African indigenous languages and accommodation in peace-building: The case of Kenya’s Borabu- Sotik Border Local Peace Committees’ PB dialogues
Keywords:Indigenous Languages, Ekegusii, Kipsigis, Communication Accommodation Theory & Strategies, Approximation, Convergence, Divergence, Borabu & Sotik border Local Peace Committees, Peace Building intergroup Dialogues.
A review of Language and PB literature shows that, as carriers of meanings and connotations, indigenous languages are central to effective community-based communication in contexts such as interethnic peace-building which has become indispensible due to the now rampant debilitating ethno-political-conflict. However, mother-languages have not only been relegated in language-policy planning (due to the demand for information technology-advancement related globalizing lingua franca), but their centrality in community-based communications has not been properly showcased in research. Therefore, this study, within the framework of Communication-Accommodation-Theory, tries to examine their role in the Borabu-Sotik Local-Peace-Committees’ peace-building dialogues; whose discourse demands accommodation and the understanding of the communities’ indigenous-knowledge, folklore, history and cultural norms & diversity. It was guided by the research-question: How and why were indigenous-languages used in the Borabu-Sotik Local-Peace-Committees’ interethnic peace-building dialogues, (if at all they were) and what is its effect on peace-building? Due to the nature of this question, the issue addressed and my epistemological-assumption that peace-building-communication is contextually relative; I used the qualitative exploratory case-study design in the interpretivism research-paradigm. I thus utilized various purposive non-probability sampling techniques to collect (through interviews, observations and FGDs) and analyze data inferentially and thematically. The findings showed that the BS PB-dialogues were replete with verbal-approximation strategies to Ekegusii and to the Kipsigis languages from Kiswahili (the peace-building default-language). Convergence to out-group indigenous-languages which showcased multilingualism, optimal speech-patterns, affiliation and good-will created intergroup rapport, co-operation & harmonious-relational outcomes. Over-convergence was however counterproductively perceived as unwarranted-allegiance. Divergence to the in-groups’ indigenous-languages evoked: ethno-linguistic distinctiveness, disassociation and non-accommodation. But it was evaluated less negatively when attributed to clarification, self-disclosure and reference to taboo/ untranslatable-concepts. The study concluded that the Borabu-Sotik inter-ethnic peace-building dialogues were imbued with divergence to indigenous Languages, that served various regulatory, heuristic and instrumental PB cognitive and affective functions, like: expressing cultural-values; creating interethnic-solidarity; mitigating conflict-effects and enemy-images. Research on how these languages can be formalized and strengthened for such communication-contexts in Kenya and in other ethno-political conflict-embroiled regions is necessary.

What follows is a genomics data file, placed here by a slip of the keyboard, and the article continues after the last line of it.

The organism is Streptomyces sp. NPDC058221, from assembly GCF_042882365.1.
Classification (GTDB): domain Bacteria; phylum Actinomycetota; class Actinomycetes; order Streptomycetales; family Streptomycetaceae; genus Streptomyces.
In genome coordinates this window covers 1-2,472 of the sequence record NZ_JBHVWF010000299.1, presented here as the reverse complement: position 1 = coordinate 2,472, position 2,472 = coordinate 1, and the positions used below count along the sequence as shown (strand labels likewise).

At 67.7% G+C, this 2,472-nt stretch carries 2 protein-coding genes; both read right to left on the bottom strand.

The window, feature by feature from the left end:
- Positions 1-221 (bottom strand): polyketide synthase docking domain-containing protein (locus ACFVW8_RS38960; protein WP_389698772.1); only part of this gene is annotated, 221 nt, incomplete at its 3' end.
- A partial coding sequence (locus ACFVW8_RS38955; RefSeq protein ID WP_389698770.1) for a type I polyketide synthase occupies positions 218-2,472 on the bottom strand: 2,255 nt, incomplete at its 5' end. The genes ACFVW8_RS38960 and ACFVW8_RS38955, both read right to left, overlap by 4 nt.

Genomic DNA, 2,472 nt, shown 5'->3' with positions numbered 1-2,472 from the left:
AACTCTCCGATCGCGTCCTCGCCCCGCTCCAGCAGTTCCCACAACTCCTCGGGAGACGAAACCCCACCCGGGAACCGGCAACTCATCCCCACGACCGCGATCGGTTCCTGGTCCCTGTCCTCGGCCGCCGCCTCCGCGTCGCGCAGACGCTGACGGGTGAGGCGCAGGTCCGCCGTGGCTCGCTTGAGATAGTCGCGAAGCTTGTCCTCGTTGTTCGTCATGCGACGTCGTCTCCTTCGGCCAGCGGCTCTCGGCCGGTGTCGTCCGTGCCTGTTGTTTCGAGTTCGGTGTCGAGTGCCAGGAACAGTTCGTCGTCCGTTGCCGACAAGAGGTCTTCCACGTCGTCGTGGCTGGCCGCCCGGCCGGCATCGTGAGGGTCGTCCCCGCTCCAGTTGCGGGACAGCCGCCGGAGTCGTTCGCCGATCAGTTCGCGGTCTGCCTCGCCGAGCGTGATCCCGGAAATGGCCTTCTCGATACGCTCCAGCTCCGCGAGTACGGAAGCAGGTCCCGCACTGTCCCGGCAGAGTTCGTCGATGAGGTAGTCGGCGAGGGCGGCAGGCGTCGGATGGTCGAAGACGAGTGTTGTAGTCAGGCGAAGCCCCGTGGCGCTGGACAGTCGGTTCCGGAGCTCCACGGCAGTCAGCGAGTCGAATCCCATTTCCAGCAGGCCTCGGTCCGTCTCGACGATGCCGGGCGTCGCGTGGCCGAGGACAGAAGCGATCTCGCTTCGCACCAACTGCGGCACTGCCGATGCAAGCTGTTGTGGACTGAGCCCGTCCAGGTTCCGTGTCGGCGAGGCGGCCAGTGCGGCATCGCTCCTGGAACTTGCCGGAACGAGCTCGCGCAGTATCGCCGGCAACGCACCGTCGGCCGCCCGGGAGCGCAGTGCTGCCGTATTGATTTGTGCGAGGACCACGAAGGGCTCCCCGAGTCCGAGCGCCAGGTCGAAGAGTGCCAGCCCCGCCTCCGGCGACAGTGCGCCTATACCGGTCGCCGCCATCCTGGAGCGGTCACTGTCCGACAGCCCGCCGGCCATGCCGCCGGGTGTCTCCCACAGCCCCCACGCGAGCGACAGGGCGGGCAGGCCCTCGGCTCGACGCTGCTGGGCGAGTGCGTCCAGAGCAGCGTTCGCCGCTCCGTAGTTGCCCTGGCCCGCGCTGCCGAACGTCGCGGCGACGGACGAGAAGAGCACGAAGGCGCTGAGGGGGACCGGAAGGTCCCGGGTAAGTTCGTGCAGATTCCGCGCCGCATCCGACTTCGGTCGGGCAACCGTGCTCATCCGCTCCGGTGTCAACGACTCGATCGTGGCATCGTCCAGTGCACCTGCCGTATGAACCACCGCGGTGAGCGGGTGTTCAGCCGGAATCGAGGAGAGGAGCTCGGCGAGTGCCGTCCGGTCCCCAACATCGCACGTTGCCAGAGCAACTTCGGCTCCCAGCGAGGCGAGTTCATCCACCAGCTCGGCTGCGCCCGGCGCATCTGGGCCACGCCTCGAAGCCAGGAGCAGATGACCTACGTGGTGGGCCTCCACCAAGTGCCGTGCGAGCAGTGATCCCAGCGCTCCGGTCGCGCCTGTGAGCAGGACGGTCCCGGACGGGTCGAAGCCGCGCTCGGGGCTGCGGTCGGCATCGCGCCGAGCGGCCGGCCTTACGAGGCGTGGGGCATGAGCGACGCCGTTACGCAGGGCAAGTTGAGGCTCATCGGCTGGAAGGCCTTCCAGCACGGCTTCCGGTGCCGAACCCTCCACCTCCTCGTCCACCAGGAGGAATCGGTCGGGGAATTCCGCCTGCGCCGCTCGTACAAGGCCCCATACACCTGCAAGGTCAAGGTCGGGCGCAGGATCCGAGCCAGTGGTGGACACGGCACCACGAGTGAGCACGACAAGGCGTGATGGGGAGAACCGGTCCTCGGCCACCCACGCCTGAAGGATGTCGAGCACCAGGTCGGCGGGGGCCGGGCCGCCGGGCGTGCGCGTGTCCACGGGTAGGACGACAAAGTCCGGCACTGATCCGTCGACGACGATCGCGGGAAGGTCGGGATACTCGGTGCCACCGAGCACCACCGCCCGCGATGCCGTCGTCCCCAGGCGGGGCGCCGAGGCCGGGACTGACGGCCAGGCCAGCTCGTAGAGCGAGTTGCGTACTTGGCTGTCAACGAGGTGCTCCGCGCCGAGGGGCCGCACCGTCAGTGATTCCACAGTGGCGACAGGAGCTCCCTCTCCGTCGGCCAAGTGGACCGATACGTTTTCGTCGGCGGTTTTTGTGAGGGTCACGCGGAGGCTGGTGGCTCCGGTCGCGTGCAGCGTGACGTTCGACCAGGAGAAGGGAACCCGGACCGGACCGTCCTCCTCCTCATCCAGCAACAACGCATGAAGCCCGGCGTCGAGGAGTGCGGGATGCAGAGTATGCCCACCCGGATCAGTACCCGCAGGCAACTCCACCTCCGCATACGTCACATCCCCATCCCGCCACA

Indigenous Languages, Ekegusii, Kipsigis, Communication Accommodation Theory & Strategies, Approximation, Convergence, Divergence, Borabu & Sotik border Local Peace Committees, Peace Building intergroup Dialogues.
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